About a couple of years ago, an article entitled “Google got it wrong. The open-office trend is destroying the workplace” appeared on The Washington Post written by Lindsey Kaufman. It claimed that “about 70 percent of U.S. offices have no or low partitions.” And now that the Philippines has caught on the said trend, what does this mean for the employees and what do they really think about it?
"It’s not conducive for working. I hate it. Open-office space encourages distraction brought about by officemates and all other possible elements." – Tina, 35
"I like that it fosters close working relationships. It creates bond, like in simple things when you need to ask favors from others." – Joey, 26
"It opens up the doors to more interactions with your officemates even though it lessens the privacy." –Tino, 27
"I prefer it because it actually enables me to do more. Closed spaces give me the feeling of dullness and being too serious." – Carlo, 26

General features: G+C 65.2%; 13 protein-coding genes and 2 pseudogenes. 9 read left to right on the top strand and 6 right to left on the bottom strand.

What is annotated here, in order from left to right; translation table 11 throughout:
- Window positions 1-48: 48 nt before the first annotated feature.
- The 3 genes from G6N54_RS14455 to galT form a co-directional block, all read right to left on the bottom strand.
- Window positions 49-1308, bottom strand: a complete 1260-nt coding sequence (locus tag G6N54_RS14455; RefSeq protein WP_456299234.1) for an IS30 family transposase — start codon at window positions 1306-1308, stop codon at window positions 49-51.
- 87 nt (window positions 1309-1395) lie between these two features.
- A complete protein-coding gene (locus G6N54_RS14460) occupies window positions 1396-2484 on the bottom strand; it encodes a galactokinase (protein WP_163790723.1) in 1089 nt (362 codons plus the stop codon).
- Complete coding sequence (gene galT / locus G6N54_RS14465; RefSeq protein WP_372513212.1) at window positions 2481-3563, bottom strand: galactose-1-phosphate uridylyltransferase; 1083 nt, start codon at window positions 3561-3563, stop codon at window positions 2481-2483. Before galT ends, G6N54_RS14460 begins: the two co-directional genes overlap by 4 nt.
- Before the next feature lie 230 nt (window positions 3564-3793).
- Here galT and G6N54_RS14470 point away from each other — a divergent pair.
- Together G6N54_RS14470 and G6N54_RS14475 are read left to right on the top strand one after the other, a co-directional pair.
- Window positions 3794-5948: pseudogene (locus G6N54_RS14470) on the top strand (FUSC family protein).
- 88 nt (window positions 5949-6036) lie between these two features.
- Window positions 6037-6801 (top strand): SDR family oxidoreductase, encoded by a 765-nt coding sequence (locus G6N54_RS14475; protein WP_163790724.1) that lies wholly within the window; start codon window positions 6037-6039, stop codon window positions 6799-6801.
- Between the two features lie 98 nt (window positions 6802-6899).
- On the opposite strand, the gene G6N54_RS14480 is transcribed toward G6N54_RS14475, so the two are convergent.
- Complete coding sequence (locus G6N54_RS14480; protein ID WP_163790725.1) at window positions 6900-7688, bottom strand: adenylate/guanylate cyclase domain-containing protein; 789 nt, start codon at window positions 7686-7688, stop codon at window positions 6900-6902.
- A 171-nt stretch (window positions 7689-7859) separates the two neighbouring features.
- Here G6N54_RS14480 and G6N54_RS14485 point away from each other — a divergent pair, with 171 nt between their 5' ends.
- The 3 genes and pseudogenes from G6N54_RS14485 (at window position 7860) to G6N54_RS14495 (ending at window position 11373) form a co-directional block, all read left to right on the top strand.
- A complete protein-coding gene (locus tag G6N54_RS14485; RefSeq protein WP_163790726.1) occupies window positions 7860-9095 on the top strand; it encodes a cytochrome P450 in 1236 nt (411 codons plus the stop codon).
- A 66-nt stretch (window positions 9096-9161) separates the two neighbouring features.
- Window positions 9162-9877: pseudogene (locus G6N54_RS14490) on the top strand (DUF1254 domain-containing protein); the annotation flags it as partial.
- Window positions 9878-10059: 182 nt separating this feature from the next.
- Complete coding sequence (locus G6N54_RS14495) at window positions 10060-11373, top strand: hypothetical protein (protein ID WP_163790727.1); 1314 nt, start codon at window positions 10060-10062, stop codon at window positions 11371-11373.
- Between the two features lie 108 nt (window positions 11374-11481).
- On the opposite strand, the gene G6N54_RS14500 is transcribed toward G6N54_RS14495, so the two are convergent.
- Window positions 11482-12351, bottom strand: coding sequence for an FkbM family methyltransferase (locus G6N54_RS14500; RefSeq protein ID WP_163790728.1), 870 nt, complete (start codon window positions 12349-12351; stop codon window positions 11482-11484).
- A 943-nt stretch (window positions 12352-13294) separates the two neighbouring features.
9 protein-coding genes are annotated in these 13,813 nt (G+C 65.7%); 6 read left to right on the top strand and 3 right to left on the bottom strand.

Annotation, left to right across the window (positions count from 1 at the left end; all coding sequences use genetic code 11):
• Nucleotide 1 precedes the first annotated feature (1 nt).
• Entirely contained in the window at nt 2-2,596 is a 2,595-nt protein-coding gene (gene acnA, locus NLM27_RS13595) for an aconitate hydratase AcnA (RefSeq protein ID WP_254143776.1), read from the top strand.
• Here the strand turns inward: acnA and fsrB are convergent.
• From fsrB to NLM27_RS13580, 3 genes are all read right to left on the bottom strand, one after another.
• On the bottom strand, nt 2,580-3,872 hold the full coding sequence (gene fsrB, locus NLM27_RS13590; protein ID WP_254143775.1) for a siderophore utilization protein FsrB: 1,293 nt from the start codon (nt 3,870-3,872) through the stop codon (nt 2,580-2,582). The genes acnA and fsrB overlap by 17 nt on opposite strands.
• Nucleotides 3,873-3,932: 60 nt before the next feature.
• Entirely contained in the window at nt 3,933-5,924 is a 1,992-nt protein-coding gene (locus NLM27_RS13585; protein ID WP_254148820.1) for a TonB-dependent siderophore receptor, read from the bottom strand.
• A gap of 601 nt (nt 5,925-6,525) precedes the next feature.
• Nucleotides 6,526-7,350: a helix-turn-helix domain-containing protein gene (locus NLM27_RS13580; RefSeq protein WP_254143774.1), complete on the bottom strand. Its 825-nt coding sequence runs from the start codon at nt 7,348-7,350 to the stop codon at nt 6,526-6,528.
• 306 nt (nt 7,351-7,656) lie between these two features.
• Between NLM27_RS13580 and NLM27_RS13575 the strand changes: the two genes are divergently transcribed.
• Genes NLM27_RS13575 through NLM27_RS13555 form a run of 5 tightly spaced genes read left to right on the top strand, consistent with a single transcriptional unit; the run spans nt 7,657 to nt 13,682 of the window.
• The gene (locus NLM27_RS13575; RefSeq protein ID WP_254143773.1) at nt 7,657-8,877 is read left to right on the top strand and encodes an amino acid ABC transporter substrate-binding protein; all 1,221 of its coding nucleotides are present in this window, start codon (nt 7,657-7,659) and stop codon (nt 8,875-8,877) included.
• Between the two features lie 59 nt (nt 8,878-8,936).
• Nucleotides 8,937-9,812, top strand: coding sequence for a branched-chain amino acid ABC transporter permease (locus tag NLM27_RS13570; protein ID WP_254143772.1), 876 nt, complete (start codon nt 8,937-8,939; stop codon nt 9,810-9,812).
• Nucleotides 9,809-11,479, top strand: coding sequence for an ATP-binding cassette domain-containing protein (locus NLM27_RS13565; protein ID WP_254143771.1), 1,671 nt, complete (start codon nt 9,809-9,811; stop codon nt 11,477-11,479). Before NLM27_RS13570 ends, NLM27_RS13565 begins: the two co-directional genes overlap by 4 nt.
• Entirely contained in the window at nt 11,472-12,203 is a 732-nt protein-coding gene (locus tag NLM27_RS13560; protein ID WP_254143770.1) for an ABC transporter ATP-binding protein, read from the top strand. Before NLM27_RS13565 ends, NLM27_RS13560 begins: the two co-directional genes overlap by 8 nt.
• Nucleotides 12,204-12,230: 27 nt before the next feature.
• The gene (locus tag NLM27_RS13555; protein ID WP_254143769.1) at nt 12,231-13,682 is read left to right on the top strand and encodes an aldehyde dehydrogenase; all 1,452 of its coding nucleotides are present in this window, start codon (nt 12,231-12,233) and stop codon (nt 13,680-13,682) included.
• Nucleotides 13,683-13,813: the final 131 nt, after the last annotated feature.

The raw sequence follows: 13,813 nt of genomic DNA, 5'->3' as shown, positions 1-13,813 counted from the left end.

"It’s easier to communicate and makes you more approachable even when you’re naturally not. It also gets work done faster, in my honest opinion." – Nick, 29
"Open-office sucks because there’s no sense of privacy and people who want to be left alone to work and focus, cannot." – Reyn, 23
"It still depends on the design and not just on whether it’s open or close. You can have an open space, nice lighting, idea boards, and bean bags if you’re trying to encourage creativity. So why not a middle ground?" – Franz, 32
While the answers differ, being able to enjoy or appreciate an open office greatly depends on one’s personality and ability to quickly adapt. And if you’re one to feel like you get thrown into the open water, then learn to swim and float on. A little chat with your seatmate doesn’t hurt so long as you get to be more productive.
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